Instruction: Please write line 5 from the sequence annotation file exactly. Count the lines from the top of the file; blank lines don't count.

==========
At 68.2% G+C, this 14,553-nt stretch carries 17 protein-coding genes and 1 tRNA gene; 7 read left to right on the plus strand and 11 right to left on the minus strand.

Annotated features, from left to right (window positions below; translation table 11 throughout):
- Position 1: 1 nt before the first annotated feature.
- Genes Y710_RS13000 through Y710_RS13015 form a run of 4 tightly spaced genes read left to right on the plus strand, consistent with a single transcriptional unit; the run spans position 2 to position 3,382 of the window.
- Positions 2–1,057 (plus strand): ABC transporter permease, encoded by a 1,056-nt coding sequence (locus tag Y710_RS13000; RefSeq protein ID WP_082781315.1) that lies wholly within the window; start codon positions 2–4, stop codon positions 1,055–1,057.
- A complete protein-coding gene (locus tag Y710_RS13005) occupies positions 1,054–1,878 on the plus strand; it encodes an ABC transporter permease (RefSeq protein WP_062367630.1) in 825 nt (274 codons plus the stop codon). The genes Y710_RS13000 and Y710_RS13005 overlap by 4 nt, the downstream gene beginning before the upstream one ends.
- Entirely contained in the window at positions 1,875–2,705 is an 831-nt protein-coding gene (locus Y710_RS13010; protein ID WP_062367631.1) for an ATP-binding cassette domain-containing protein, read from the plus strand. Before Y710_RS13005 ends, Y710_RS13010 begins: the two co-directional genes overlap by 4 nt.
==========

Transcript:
- Positions 2–1,057 (plus strand): ABC transporter permease, encoded by a 1,056-nt coding sequence (locus tag Y710_RS13000; RefSeq protein ID WP_082781315.1) that lies wholly within the window; start codon positions 2–4, stop codon positions 1,055–1,057.